In Colorado, the commencement of a divorce case is governed by Colorado Revised Statutes section 14-10-107. A divorce case is opened when either of the spouses files what is known as a Petition for Dissolution of Marriage with the Court. The spouse that files the Petition will from then on be known as the Petitioner, and the non-filing spouse will be known as the Respondent. Spouses can also file jointly, and if they do, they are known as the Petitioner and Co-Petitioner.
Every Petition for Dissolution of Marriage is required by C.R.S. § 14-10-107 to set forth certain information, such as each party’s length of residence in Colorado, the date and place of the marriage, and the names, ages and addresses of any living children of the marriage, among other statistical information.
Furthermore, C.R.S. section 14-10-107 provides that upon the commencement of a divorce proceeding by either spouse, that the other spouse shall be personally served with the Petition and Summons in the manner provided by the Colorado Rules of Civil Procedure, which govern the process of a civil court case in Colorado.
Once a Petition for Dissolution has been filed with the Court, and once service of the Petition and Summons has been executed on the other party (the Respondent) according to the Colorado Rules of Civil Procedure, a temporary injunction shall immediately take effect until the divorce proceeding is either finalized or dismissed. The same applies for a Legal Separation case.
This temporary injunction restrains both parties from transferring, encumbering, concealing, or in any way disposing of any marital property without either the consent of the other party or of the Court, except in the usual course of business or for the necessities of life. Parties are further required to notify the other party about any proposed extraordinary expenditures, and to account to the Court for all extraordinary expenditures made after the injunction takes effect.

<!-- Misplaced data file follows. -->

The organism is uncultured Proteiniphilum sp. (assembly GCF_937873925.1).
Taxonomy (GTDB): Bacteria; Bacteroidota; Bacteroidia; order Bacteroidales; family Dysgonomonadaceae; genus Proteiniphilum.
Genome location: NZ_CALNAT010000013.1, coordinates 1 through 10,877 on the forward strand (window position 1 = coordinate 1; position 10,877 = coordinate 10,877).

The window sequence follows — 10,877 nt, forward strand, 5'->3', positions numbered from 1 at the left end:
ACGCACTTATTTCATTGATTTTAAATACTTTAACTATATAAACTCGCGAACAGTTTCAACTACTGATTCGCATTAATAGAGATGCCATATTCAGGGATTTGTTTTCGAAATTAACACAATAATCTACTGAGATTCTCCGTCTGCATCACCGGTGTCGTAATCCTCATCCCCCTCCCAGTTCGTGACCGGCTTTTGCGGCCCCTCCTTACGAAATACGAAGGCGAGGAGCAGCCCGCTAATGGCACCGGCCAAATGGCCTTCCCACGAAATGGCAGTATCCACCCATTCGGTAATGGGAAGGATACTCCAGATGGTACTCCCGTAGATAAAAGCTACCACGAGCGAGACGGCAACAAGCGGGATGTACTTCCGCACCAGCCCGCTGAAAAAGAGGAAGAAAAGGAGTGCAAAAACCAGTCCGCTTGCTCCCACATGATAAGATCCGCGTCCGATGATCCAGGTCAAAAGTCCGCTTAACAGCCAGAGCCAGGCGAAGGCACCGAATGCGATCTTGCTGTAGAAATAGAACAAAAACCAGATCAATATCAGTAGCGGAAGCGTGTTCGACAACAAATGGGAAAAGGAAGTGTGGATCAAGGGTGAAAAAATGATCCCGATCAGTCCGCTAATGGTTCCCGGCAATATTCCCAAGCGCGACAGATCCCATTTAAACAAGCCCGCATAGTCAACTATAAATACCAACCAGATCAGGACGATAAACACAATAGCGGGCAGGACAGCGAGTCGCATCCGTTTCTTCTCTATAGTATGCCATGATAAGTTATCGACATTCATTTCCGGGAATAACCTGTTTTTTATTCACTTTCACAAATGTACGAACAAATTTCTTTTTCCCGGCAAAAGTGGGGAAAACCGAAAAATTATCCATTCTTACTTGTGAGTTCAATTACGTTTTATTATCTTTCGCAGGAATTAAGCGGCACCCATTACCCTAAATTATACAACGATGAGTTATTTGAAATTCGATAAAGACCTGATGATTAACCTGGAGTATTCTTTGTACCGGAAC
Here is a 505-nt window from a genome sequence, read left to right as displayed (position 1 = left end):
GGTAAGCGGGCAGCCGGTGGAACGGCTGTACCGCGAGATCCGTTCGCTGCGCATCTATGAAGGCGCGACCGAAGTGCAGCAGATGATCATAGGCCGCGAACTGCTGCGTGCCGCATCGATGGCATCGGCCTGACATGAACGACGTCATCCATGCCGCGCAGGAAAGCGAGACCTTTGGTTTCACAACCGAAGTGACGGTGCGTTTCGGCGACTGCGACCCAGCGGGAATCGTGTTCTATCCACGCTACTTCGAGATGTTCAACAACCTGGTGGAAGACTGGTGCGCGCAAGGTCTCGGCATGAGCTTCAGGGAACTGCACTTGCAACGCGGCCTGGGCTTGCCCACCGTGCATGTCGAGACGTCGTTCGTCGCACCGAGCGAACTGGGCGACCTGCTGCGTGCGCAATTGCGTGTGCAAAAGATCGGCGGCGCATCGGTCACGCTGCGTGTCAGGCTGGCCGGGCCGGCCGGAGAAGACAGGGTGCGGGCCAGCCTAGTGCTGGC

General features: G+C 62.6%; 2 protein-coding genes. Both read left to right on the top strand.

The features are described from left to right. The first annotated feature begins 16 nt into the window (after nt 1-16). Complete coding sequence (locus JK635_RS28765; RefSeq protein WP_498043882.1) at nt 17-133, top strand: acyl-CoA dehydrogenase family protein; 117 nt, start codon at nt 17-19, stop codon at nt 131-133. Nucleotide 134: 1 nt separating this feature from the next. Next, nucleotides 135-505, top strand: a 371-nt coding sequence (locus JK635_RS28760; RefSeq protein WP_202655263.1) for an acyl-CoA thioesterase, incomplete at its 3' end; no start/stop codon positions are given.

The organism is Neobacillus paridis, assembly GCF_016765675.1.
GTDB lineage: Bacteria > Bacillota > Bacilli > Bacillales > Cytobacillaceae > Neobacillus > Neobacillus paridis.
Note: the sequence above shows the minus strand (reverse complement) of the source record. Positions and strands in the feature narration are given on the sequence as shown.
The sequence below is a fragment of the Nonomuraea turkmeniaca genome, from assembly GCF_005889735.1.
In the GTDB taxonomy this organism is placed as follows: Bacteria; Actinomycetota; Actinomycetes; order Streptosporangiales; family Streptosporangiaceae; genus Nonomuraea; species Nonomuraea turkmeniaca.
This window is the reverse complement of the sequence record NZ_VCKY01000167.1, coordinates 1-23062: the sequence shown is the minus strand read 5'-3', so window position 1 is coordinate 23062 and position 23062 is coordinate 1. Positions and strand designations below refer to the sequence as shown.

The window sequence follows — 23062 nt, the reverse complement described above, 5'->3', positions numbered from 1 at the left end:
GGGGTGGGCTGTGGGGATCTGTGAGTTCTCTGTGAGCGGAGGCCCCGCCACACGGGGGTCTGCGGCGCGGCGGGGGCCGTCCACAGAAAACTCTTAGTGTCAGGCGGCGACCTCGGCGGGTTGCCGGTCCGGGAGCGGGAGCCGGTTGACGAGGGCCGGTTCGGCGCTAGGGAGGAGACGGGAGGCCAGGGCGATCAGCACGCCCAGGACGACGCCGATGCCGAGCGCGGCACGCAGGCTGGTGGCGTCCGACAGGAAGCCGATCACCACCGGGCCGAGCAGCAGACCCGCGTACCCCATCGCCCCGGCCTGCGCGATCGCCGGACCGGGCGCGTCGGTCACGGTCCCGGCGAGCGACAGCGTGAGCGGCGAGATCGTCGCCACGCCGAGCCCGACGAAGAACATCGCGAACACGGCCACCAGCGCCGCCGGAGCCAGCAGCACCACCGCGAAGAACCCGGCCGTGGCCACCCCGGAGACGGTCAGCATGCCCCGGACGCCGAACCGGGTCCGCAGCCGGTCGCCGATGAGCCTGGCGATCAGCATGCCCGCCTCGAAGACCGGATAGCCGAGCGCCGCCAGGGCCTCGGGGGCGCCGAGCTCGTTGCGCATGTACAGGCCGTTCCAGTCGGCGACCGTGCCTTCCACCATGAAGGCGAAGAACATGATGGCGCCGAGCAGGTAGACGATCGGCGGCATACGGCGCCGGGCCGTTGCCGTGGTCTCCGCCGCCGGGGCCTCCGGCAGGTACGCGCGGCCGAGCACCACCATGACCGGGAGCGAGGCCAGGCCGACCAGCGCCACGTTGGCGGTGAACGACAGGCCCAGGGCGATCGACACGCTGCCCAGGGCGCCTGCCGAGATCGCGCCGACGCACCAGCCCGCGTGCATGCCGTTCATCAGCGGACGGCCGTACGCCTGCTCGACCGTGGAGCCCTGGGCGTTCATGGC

This injunction also enjoins both parties from molesting or disturbing the peace of the other party, restrains both parties from removing a minor child or children of the parties from the state of Colorado without consent of the other party or the Court, and it restrains both parties from canceling or modifying insurance policies. (The injunction regarding the children also applies to any child custody or “Allocation of Parental Responsibilities” case.)
In short, once a divorce case is opened by one party, and the other part is properly served, both parties are more or less required by order of the Court to keep the status quo. Unfortunately, sometimes a party to a divorce case does not abide by this temporary injunction. Luckily, in those cases, Colorado law provides mechanisms to hold parties who don’t abide by these temporary injunctions accountable. If you or a loved one has questions about temporary injunctions in a divorce case, or just questions about divorce in general, please feel free to call us anytime.